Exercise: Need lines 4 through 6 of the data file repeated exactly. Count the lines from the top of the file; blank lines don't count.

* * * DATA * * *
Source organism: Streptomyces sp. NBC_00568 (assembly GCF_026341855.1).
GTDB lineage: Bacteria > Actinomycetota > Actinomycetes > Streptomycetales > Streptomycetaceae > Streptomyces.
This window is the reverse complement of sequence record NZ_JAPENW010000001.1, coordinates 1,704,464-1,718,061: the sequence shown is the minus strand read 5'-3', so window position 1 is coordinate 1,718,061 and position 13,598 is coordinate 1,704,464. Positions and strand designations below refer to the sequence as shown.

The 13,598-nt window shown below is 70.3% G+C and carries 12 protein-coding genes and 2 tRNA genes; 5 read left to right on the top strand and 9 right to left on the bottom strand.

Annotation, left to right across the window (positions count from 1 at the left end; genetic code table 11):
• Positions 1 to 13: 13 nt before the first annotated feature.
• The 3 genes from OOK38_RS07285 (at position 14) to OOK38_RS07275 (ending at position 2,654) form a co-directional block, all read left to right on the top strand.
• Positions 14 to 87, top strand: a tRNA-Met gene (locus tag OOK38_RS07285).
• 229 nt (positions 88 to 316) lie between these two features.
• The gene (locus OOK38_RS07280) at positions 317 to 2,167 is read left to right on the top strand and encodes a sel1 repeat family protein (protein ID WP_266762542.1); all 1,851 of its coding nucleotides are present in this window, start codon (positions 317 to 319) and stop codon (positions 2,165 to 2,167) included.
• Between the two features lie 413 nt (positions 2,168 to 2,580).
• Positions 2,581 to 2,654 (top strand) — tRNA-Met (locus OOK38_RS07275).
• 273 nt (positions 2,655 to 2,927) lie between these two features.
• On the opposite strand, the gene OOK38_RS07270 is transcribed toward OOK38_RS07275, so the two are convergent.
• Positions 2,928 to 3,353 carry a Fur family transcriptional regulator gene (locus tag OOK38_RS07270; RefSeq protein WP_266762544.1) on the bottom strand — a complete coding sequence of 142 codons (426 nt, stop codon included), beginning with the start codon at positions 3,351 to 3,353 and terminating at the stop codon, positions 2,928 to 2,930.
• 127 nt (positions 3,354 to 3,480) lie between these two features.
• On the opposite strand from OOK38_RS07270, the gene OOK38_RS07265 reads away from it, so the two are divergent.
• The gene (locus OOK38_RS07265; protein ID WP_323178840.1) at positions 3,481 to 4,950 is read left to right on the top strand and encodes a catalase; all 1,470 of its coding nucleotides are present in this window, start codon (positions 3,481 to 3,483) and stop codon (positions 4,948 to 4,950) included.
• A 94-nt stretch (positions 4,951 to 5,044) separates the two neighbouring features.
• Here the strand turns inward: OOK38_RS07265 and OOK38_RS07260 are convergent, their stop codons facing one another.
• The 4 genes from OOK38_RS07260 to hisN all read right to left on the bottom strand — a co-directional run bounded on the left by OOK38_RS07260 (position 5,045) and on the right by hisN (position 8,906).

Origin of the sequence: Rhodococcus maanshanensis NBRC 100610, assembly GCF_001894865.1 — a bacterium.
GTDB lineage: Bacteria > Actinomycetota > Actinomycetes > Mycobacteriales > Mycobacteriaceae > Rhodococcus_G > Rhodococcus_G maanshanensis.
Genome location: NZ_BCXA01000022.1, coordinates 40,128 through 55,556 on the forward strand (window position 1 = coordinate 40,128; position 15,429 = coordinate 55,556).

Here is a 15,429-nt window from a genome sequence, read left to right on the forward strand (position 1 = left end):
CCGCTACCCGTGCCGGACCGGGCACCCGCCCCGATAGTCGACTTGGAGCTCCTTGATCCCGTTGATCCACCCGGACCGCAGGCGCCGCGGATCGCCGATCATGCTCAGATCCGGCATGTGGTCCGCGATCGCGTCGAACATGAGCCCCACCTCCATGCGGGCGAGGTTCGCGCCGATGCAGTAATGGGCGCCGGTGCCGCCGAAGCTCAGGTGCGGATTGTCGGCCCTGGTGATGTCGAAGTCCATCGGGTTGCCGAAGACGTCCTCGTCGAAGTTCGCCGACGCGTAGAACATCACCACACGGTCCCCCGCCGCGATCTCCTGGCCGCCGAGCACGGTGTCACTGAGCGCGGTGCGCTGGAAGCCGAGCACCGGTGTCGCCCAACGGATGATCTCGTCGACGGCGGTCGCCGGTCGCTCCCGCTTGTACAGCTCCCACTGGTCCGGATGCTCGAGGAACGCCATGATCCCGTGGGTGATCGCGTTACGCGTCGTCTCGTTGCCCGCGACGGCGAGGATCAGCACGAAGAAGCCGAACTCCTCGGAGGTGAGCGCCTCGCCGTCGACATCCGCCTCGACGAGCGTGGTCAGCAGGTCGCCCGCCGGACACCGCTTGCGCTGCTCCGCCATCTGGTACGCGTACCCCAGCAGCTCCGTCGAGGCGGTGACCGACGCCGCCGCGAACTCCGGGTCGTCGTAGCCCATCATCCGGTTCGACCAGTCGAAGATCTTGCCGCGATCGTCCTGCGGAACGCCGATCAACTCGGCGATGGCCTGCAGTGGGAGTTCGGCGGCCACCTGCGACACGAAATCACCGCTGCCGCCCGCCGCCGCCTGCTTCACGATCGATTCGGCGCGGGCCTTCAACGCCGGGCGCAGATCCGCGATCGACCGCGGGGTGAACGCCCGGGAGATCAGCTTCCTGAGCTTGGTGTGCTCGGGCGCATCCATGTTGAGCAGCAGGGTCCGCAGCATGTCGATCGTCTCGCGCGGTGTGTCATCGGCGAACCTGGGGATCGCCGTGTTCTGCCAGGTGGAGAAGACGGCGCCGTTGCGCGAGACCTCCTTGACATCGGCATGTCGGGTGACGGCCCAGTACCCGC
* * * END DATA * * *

The 13,598-nt window shown below is 70.3% G+C and carries 12 protein-coding genes and 2 tRNA genes; 5 read left to right on the top strand and 9 right to left on the bottom strand.

Annotation, left to right across the window (positions count from 1 at the left end; genetic code table 11):
• Positions 1 to 13: 13 nt before the first annotated feature.